Brian

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Oh I agree with that assessment but, at the same time would it be as strong as a solid resin? I have had experience with pipes in the past where the mounts were made of wood and unfortunately as wood is wont to do they often split along the grain as there is no way to use wood that avoids these weak spots.

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I've turned pieces from resin-impregnated wood in which a split has occurred - always, of my memory serves, in a part of the wood that had not been saturated with resin. With experience, you can spot pieces that are likely to be problematic and avoid them.

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Ah so you have direct hands-on experience of the material. Good to know. I don't think my pipe maker friend has ever worked with anything other than solid wood, ivory, horn and silver prior to me appearing to make his life more difficult with brass and plastic and all things weird and wonderful.  I would love to have a shot at turning wood myself but I don't have the space or the money for a lathe and wood supplies. I am informed that the African Blackwood for one set of pipes is several hundred pounds. Not stuff for a cack-handed fellow like me to be let loose on. 

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If you're curious but not ready to invest in a lathe and some tools, you could try a one or two day introduction course. Here's a website that lets you search for courses by your location. I can;t guarantee there'll be one in the next village but you never know...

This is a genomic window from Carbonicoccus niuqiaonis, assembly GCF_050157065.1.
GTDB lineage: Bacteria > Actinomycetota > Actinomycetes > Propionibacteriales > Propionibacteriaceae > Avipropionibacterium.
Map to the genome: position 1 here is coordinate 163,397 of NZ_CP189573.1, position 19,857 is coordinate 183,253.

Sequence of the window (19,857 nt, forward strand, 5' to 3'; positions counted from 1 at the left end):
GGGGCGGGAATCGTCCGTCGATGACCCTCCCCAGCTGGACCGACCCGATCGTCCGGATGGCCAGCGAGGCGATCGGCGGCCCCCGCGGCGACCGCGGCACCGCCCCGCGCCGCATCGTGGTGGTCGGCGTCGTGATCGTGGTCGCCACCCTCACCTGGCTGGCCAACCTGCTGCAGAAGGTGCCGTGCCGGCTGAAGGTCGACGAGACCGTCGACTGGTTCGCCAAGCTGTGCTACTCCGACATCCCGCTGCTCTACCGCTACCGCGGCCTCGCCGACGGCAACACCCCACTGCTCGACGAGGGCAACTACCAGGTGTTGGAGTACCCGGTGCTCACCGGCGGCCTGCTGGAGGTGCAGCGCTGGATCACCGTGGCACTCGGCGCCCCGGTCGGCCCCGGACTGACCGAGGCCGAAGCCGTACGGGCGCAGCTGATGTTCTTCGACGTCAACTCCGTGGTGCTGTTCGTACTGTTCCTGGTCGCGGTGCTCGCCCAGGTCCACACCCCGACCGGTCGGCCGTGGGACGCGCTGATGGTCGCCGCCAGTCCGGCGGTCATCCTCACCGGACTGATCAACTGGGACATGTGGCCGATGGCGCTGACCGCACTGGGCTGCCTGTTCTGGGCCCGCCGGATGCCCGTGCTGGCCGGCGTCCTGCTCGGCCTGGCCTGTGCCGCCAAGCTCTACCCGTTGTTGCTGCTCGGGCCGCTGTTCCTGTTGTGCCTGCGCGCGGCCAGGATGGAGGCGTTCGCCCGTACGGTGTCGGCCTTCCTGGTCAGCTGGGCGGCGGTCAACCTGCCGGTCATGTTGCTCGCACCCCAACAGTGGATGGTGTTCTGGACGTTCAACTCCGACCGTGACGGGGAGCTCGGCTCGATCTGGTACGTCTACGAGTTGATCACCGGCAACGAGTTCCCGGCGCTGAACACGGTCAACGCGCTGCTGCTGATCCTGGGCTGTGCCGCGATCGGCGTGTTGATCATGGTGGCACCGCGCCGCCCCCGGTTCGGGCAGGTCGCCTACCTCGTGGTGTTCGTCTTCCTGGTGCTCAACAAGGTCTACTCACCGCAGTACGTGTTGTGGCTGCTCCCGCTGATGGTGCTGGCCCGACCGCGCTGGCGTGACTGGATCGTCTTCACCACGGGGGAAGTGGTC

The introductory courses are usually run by very experienced turners and if you tell them of your interests before the course I'm sure they'll do all they can to tailor it to your interests.

 

Ádh mór! ( is that right for your flavour of Gaelic?)

 

Brian

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I do believe there is a turner or two in my little village but I don't know who or where they are. I might make some enquiries. 

 

In Scottish Gaelic it would be Sealbh Ort or Sealbh Oirbh for the formal version although there are also a number of other ways of saying the same thing. It's funny we have Mi-Adhmhor for misfortune but we don't or at least I haven't come across Adh Mor being used for good luck.

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14 minutes ago, Beardie said:

I haven't come across Adh Mor being used for good luck.

That'll be my Irish roots showing ;)

 

It would be a good idea to seek out some local turners, Turners are usually very happy to talk to anyone who's interested - especially those such as you with an insight into what's involved and what may be achieved. Good turners, by the way, are quite adept at hand cutting internal and external threads. My lack of ability in that department tells you all you need to know about my skills!

(off topic - I mainly produce work for others these days but you may be interested to know that I'm just starting work on a lap steel for myself  - early stages...)

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A lap steel... Interesting. I have never played one although I have always found myself rather taken with the sounds a good country steel player can produce. If I could I would have one of every musical instrument in existence and just spend all my days making noise 😀 Well that and playing with making things on lathes and milling machines etc. or painting pictures or building models. I guess that, one way or another, I just like making things.